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When it was done, and the Florida front-office folks were jetting back toward Miami, the only thing everyone knew for certain was that they don't serve delicious breakfast tacos like that in Hialeah.

 

Cuban food >>>>>>> Breakfast tacos :mischief

Not only that but i'll put money that the Taco Bell on 49th street makes better tasting tacos than the one's their talking about. :mischief

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Guest Festa

When it was done, and the Florida front-office folks were jetting back toward Miami, the only thing everyone knew for certain was that they don't serve delicious breakfast tacos like that in Hialeah.

 

Cuban food >>>>>>> Breakfast tacos :mischief

Not only that but i'll put money that the Taco Bell on 49th street makes better tasting tacos than the one's their talking about. :mischief

 

Roberto's Taco Shop on 49th >>>> Taco Bell on 49th

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When it was done, and the Florida front-office folks were jetting back toward Miami, the only thing everyone knew for certain was that they don't serve delicious breakfast tacos like that in Hialeah.

 

Cuban food >>>>>>> Breakfast tacos :mischief

Not only that but i'll put money that the Taco Bell on 49th street makes better tasting tacos than the one's their talking about. :mischief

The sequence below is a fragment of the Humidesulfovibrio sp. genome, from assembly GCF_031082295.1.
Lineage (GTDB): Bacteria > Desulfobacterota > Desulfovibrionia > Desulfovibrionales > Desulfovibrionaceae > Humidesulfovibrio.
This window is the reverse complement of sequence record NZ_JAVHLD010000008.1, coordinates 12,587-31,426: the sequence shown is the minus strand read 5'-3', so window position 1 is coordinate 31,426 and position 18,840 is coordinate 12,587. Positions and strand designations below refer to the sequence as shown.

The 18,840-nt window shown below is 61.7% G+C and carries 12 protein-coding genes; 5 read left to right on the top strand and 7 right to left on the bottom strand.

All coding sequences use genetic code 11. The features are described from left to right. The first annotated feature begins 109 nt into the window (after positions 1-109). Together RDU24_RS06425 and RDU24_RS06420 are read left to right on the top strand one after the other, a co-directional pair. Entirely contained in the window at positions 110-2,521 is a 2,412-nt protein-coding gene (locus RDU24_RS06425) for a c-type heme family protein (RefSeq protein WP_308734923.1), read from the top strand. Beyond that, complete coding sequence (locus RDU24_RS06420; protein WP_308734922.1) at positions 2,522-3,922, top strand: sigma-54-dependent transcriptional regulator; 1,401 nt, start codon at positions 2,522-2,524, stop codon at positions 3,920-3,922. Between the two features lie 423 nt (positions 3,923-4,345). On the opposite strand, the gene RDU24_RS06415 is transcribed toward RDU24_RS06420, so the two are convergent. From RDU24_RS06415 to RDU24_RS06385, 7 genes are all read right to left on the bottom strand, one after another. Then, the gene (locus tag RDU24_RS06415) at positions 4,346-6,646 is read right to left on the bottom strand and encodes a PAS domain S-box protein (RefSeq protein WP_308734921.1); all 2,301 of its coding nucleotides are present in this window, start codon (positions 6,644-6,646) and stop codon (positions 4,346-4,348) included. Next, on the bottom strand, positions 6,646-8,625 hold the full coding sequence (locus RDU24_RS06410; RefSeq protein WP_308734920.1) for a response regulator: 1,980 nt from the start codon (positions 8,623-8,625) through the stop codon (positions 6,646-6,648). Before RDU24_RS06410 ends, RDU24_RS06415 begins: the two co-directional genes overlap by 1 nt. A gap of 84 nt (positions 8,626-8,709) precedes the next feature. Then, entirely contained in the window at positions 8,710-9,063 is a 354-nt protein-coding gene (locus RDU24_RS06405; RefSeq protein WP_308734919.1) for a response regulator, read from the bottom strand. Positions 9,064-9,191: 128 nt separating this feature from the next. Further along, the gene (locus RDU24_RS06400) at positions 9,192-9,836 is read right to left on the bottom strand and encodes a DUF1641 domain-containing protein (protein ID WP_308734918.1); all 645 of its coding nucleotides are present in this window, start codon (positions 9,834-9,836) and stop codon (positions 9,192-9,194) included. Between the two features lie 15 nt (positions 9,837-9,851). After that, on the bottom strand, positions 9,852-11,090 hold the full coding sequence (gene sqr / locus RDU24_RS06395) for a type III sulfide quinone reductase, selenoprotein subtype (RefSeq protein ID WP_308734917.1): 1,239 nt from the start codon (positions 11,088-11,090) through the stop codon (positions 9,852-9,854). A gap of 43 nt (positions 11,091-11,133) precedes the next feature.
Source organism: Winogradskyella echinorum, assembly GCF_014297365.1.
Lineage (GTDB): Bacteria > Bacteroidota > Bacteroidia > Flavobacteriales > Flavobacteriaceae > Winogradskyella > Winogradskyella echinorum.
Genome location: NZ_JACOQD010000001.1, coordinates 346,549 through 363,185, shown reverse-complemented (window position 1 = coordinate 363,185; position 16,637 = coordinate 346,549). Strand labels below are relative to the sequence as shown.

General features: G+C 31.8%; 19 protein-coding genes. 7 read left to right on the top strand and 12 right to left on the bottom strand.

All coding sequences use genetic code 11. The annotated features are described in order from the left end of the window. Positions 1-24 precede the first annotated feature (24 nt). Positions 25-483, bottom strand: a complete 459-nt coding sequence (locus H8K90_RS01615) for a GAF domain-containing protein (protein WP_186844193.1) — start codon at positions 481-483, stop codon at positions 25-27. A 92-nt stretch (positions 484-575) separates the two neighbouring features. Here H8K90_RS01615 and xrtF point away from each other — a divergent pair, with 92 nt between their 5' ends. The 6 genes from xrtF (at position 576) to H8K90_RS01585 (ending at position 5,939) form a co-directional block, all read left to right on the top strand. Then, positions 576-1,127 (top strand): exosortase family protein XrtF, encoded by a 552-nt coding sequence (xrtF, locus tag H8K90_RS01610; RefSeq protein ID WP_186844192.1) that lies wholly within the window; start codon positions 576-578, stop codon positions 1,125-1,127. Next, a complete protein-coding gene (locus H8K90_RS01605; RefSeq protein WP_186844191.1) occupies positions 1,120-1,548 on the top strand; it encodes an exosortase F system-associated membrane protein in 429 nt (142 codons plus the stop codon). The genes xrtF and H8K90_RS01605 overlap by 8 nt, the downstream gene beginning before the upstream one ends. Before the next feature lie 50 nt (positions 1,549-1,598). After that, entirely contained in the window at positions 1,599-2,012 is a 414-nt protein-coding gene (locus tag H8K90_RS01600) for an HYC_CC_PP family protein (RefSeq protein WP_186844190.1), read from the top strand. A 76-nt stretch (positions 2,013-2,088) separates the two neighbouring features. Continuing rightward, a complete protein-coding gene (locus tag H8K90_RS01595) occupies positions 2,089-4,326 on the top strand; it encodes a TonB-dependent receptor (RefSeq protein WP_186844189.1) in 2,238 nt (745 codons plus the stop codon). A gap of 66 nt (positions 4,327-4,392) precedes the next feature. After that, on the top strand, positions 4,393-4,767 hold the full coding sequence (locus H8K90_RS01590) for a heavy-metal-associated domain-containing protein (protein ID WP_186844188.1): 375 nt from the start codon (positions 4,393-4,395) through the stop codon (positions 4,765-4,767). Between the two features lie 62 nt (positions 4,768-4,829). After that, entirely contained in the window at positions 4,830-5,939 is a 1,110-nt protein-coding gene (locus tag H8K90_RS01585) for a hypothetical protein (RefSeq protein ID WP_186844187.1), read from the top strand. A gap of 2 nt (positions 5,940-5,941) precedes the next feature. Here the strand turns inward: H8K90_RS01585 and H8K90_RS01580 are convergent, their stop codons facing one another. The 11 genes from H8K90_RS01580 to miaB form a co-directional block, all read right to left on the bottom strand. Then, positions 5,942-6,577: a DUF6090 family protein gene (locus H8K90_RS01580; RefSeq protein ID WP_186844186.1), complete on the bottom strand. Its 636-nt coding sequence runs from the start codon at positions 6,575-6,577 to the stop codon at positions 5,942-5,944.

You would lose that bet big time. There are a few places in SA that make some of the best tacos in the world. No matter where it is, Taco Bell is CRAP in comparison to the family owned joints here in SA.

 

I'd compare it to Cuban food, except my trip to a cuban restaurant got canceled due to illness when I was down there.

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When it was done, and the Florida front-office folks were jetting back toward Miami, the only thing everyone knew for certain was that they don't serve delicious breakfast tacos like that in Hialeah.

 

Cuban food >>>>>>> Breakfast tacos :mischief

Not only that but i'll put money that the Taco Bell on 49th street makes better tasting tacos than the one's their talking about. :mischief

 

You would lose that bet big time. There are a few places in SA that make some of the best tacos in the world. No matter where it is, Taco Bell is CRAP in comparison to the family owned joints here in SA.

 

I'd compare it to Cuban food, except my trip to a cuban restaurant got canceled due to illness when I was down there.

 

Just in general, Miami is the Latin capital of the US. We got Cuban, Dominican, Puerto Rican, Nicaraguan, Colombian, Venezuelan... you name it. We got it.